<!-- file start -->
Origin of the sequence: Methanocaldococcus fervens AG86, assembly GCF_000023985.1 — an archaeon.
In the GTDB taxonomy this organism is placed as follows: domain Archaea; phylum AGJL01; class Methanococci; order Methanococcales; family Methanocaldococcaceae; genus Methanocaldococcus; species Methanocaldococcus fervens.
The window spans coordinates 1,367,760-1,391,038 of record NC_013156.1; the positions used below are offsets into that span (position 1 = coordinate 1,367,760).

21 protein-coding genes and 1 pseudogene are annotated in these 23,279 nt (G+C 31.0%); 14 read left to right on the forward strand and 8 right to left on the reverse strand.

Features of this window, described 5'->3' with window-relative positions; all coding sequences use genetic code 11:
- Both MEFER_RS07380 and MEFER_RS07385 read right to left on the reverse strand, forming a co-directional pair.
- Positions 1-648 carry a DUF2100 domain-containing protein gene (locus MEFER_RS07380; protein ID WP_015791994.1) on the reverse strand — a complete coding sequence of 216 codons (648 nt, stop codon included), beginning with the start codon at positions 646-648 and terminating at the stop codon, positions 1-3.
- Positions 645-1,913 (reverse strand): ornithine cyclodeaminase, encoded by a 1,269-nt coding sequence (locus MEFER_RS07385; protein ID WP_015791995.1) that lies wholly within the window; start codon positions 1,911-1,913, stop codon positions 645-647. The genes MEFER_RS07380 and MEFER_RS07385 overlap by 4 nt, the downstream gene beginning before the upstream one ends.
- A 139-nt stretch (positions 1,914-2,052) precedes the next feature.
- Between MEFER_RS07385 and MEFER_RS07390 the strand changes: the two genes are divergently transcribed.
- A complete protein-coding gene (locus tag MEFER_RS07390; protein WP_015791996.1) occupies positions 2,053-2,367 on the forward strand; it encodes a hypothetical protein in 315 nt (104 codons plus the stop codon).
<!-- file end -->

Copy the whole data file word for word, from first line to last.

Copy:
Origin of the sequence: Methanocaldococcus fervens AG86, assembly GCF_000023985.1 — an archaeon.
In the GTDB taxonomy this organism is placed as follows: domain Archaea; phylum AGJL01; class Methanococci; order Methanococcales; family Methanocaldococcaceae; genus Methanocaldococcus; species Methanocaldococcus fervens.
The window spans coordinates 1,367,760-1,391,038 of record NC_013156.1; the positions used below are offsets into that span (position 1 = coordinate 1,367,760).

21 protein-coding genes and 1 pseudogene are annotated in these 23,279 nt (G+C 31.0%); 14 read left to right on the forward strand and 8 right to left on the reverse strand.

Features of this window, described 5'->3' with window-relative positions; all coding sequences use genetic code 11:
- Both MEFER_RS07380 and MEFER_RS07385 read right to left on the reverse strand, forming a co-directional pair.
- Positions 1-648 carry a DUF2100 domain-containing protein gene (locus MEFER_RS07380; protein ID WP_015791994.1) on the reverse strand — a complete coding sequence of 216 codons (648 nt, stop codon included), beginning with the start codon at positions 646-648 and terminating at the stop codon, positions 1-3.
- Positions 645-1,913 (reverse strand): ornithine cyclodeaminase, encoded by a 1,269-nt coding sequence (locus MEFER_RS07385; protein ID WP_015791995.1) that lies wholly within the window; start codon positions 1,911-1,913, stop codon positions 645-647. The genes MEFER_RS07380 and MEFER_RS07385 overlap by 4 nt, the downstream gene beginning before the upstream one ends.
- A 139-nt stretch (positions 1,914-2,052) precedes the next feature.
- Between MEFER_RS07385 and MEFER_RS07390 the strand changes: the two genes are divergently transcribed.
- A complete protein-coding gene (locus tag MEFER_RS07390; protein WP_015791996.1) occupies positions 2,053-2,367 on the forward strand; it encodes a hypothetical protein in 315 nt (104 codons plus the stop codon).